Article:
Best's disease, also known as Best's vitelliform macular dystrophy, is a hereditary form of progressive macular dystrophy that can be complicated by choroidal neovascularization. Andrade et al. have reported regression of choroidal neovascularization, resolution of exudative manifestations and significant visual improvement following a single treatment session of photodynamic therapy (PDT). However, PDT may not always be an affordable treatment option in the developing world. Bevacizumab, an anti-vascular endothelial growth factor (VEGF), is a humanized, monoclonal antibody being commonly used as an ‘off-label’ drug for the management of choroidal neovascularization due to age related macular degeneration, pathological myopia, idiopathic parafoveal telengiectasia and angioid streaks. Recently, there has been a report of treatment of choroidal neovascularization related to Best's disease in a thirteen-year-old child with a single injection of intravitreal bevacizumab. We hereby report a case of successful treatment of choroidal neovascularization with intravitreal bevacizumab in one such eye in a young adult Indian male associated with visual improvement. To the best of our knowledge (PubMed search), this is the first report of its kind.
A 23-year-old male presented with a history of diminution and distortion of vision in the right eye for the past 16 months. His best corrected visual acuity (BCVA) was 20/400; < N36 in right eye and 20/20; N6 in the left. Biomicroscopic examination of the anterior segment was unremarkable in both eyes. Fundus examination of the right eye revealed a large, hypopigmented, egg yolk-like subfoveal lesion with fresh subretinal hemorrhage, subretinal fluid (SRF) and internal limiting membrane (ILM) striae [Fig. 1a]. These clinical findings were suggestive of choroidal neovascular membrane (CNVM) in the right eye. Left eye fundus examination also revealed a hypopigmented, egg yolk-like lesion at the fovea, characteristic of the vitelliform stage of Best's disease [Fig. 1b]. Fundus fluorescein angiography (FFA) revealed early hyperfluorescence with intense late leakage confirmatory of CNVM in the right eye along with hypofluorescence corresponding to the subretinal hemorrhage [Fig. 1c]. Electro-oculogram (EOG) of both eyes revealed sub-normal responses; however recordings were unreliable due to lack of sustained fixation during the test. Optical coherence tomography (OCT) of the right eye confirmed the presence of SRF, cystoid macular edema, disorganization of the retinal pigment epithelium (RPE)-choriocapillaris complex corresponding to the CNVM, vitelliform changes and subretinal blood [Fig. 1d]. The treatment options of PDT and anti-VEGF agents were discussed with the patient. The patient opted for intravitreal bevacizumab over PDT and the same was administered (1.25 mg/0.05 ml) under strict aseptic precautions, after obtaining an informed (written) consent. Post injection period was uneventful.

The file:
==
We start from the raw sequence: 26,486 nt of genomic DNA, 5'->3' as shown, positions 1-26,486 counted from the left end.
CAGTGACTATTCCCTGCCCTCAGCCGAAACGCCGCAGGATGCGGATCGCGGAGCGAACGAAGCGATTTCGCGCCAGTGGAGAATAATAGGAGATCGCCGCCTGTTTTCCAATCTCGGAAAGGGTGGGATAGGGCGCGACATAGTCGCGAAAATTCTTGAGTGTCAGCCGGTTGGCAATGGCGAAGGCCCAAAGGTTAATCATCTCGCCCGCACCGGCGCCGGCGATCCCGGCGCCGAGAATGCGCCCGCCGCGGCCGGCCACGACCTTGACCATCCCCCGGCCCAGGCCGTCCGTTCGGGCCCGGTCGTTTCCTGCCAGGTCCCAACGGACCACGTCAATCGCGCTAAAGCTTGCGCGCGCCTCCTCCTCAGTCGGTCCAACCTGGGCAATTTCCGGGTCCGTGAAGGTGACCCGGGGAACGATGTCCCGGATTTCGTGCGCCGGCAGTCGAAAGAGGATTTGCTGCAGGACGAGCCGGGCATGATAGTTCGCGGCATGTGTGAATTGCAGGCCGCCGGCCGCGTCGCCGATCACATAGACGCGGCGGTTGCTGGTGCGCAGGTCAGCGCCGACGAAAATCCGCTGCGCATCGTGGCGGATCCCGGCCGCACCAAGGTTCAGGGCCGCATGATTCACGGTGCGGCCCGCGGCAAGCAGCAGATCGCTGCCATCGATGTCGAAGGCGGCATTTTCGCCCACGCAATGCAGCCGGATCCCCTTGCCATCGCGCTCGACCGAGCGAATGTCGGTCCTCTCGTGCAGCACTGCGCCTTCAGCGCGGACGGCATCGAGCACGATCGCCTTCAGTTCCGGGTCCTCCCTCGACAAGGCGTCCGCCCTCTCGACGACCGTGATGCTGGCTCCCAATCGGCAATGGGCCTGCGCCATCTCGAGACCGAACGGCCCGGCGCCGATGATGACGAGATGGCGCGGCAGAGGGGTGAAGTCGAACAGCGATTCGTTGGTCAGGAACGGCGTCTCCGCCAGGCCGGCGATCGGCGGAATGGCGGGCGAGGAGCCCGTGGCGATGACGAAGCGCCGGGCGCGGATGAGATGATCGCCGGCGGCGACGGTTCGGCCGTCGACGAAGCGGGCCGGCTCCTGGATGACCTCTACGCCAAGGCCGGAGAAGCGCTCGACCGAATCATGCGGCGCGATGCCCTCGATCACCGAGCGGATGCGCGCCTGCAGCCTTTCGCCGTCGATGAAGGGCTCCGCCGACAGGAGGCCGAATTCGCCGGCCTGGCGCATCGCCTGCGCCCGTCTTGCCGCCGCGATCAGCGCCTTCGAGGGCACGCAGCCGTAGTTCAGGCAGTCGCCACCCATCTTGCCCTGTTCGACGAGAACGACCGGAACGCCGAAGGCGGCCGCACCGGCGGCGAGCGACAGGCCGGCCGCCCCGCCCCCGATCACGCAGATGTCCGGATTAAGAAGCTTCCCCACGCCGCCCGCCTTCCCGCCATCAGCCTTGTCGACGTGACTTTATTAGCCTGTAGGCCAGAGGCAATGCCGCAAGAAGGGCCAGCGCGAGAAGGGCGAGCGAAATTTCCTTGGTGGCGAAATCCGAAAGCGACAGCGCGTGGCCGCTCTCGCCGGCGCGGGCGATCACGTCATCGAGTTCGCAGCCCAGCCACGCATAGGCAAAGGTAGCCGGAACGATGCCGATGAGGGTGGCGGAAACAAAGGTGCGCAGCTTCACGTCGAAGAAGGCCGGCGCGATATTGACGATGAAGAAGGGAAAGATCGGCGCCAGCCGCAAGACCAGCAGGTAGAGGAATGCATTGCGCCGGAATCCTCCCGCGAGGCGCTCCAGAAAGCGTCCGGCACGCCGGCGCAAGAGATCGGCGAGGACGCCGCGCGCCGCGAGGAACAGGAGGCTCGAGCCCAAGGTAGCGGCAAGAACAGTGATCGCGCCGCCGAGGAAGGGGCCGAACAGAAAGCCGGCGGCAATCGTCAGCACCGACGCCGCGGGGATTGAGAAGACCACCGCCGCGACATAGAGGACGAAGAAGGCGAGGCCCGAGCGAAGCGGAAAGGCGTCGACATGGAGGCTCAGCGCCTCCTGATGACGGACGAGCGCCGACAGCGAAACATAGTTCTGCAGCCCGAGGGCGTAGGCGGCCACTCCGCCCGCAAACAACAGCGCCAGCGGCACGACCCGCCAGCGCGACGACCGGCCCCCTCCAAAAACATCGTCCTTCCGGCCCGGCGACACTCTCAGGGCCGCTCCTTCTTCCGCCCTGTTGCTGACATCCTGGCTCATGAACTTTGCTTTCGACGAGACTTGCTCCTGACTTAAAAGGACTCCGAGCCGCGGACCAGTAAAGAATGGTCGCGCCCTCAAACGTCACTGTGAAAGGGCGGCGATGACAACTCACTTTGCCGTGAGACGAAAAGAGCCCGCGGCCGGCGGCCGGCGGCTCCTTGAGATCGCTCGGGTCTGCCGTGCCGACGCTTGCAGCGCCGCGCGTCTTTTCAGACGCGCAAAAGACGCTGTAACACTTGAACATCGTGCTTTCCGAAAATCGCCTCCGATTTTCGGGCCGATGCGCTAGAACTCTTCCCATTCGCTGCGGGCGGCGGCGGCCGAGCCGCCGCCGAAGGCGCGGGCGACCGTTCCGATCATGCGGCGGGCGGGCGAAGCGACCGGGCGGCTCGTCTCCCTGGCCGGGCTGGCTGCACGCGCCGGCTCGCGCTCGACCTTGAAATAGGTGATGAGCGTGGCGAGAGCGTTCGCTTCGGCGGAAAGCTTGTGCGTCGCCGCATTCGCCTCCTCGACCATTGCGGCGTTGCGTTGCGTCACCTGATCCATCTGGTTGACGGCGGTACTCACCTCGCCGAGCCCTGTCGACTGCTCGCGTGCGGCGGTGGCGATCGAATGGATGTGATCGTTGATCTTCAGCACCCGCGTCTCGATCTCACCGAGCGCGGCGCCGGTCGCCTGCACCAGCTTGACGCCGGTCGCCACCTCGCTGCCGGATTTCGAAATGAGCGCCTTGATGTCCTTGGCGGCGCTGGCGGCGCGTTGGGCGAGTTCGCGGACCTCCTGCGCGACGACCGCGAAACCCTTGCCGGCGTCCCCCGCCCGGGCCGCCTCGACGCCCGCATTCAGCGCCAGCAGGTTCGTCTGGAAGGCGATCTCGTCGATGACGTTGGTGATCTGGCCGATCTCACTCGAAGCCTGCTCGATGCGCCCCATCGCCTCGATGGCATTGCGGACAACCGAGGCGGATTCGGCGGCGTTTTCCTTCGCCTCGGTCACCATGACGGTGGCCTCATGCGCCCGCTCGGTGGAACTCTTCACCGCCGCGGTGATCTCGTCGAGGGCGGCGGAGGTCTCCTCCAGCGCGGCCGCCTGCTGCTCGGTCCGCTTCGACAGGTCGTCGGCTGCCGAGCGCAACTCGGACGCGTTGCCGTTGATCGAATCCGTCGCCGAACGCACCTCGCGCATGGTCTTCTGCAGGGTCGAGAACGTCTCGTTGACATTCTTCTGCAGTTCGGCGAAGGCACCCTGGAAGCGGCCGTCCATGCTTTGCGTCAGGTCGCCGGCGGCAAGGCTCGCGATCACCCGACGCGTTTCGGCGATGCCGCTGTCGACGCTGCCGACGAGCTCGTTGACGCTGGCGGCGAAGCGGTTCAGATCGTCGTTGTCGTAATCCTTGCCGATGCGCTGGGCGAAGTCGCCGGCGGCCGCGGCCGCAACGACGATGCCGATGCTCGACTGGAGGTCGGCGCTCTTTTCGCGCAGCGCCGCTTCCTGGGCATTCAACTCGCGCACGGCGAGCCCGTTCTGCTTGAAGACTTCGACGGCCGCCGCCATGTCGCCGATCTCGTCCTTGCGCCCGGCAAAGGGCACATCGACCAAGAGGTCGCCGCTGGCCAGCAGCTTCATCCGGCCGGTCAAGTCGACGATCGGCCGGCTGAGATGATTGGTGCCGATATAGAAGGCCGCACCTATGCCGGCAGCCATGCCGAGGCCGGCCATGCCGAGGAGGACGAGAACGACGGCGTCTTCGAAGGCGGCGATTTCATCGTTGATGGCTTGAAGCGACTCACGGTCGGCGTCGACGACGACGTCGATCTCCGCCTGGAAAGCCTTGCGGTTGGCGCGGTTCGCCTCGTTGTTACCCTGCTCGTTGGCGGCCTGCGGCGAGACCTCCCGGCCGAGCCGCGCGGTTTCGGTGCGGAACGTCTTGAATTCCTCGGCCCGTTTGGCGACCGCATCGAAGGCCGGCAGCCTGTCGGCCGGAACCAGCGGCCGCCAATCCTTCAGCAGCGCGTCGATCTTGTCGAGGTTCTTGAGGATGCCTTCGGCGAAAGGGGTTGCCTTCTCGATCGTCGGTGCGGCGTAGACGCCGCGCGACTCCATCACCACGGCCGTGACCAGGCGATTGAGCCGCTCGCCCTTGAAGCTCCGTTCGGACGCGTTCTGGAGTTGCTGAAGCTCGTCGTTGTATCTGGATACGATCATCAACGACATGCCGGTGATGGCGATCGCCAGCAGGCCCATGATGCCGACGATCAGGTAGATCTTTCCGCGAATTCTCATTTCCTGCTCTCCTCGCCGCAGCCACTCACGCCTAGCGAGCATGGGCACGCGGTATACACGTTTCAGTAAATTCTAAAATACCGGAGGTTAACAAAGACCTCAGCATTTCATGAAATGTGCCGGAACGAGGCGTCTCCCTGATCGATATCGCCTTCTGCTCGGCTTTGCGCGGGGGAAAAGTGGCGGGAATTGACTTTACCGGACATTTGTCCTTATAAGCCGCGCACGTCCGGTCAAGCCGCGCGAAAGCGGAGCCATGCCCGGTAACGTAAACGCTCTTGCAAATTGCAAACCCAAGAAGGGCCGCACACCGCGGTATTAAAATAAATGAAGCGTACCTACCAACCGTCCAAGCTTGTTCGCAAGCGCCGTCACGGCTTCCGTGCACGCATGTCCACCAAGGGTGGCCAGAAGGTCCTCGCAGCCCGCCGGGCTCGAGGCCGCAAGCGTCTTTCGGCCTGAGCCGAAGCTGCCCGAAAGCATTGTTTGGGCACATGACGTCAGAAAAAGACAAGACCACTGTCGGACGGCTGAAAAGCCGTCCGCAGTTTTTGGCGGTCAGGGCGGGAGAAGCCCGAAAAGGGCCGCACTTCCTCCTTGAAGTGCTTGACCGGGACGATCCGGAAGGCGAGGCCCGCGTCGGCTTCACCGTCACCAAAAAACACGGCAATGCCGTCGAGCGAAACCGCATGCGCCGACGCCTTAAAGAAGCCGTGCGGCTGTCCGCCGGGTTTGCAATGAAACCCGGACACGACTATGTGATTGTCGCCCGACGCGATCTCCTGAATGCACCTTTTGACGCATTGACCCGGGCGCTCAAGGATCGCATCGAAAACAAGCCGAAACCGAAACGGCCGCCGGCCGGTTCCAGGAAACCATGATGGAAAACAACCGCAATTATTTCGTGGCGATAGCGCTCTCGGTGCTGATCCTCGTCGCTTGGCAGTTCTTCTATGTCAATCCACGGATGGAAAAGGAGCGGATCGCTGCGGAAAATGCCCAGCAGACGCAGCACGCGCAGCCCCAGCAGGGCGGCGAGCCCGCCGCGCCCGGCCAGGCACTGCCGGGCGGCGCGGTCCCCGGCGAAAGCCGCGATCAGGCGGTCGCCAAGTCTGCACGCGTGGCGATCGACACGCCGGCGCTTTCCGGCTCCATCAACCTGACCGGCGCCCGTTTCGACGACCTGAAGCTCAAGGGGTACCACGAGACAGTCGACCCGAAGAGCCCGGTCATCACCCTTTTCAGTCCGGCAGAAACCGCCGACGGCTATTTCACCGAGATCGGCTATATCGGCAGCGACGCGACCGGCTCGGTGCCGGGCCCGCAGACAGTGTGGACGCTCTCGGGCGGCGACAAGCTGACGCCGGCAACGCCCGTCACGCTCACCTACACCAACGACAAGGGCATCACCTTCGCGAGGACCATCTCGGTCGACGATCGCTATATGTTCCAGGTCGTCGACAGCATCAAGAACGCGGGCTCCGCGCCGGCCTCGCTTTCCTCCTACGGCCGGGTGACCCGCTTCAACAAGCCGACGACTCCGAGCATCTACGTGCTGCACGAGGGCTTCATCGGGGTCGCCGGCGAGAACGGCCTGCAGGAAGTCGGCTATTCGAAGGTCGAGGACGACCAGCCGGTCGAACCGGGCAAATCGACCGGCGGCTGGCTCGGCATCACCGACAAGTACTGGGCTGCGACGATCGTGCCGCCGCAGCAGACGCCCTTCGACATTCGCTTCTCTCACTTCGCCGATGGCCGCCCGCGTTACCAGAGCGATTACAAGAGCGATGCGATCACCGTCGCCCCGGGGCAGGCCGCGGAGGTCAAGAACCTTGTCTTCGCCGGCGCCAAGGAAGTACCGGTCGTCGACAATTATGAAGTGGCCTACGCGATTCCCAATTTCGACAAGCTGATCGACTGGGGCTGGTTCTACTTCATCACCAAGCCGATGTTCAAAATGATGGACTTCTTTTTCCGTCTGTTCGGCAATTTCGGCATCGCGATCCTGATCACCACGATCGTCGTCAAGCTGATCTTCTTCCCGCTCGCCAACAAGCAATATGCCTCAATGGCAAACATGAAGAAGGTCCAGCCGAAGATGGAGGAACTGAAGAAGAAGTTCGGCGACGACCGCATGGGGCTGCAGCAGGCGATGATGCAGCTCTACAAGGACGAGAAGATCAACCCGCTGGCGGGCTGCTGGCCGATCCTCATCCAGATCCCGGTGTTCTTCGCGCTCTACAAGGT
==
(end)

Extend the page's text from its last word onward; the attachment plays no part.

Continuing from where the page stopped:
At five weeks follow up, BCVA in the right eye was still 20/400, N36 and the left eye was stable. Fundus examination of the right eye revealed regression of CNVM with marked resolution of subretinal hemorrhage and reduction of SRF at fovea [Fig. 2a]. FFA revealed reduced leakage from CNVM [Fig. 2b]. OCT revealed markedly reduced SRF and increased fibrosis of CNVM as compared to the previous visit [Fig. 2c]. A second intravitreal injection of bevacizumab (1.25 mg/0.05 ml) was given at six weeks following the first one. Post injection period was uneventful. Four weeks later, BCVA in the right eye was still maintained. Fundus examination revealed a scarred CNVM with ILM folds, resolution of subretinal fluid and subretinal hemorrhage. FFA showed reduced yet persisting leakage from the CNVM in the right eye. Clinical findings were confirmed on OCT. Hence, a third injection of intravitreal bevacizumab was given. Post injection period was uneventful. The patient reported at eight weeks following the third injection. Right eye BCVA had improved to 20/120, N12. Anterior segment examination was normal in both eyes. Fundus examination of the right eye showed a scarred CNVM with ILM striae [Fig. 3a]. There was no evidence of SRF and subretinal hemorrhage had completely resolved. Clinical findings were confirmed on FFA [Fig. 3b] and OCT [Fig. 3c]. The eye remained stable at 12 weeks follow-up [Fig. 4] and subsequently, at the last follow-up, seven months after the third injection of bevacizumab. During the entire course of treatment, we did not encounter any drug-related ocular or systemic side effects.
Our report corroborates the results of similar treatment as reported by Leu et al. in a 13-year-old boy, albeit in an adult Indian patient with three injections. We also feel that had the treatment been initiated at a more acute stage, the outcome would have been better. Intravitreal bevacizumab appears to be a promising, cost-effective modality of treatment with a potential for improvement in visual acuity, although with inherent risks associated with intravitreal injections. A long-term follow-up is warranted to address possible recurrences and determine the optimal number of re-treatments required in achieving a long-term stabilization of the aforesaid condition.
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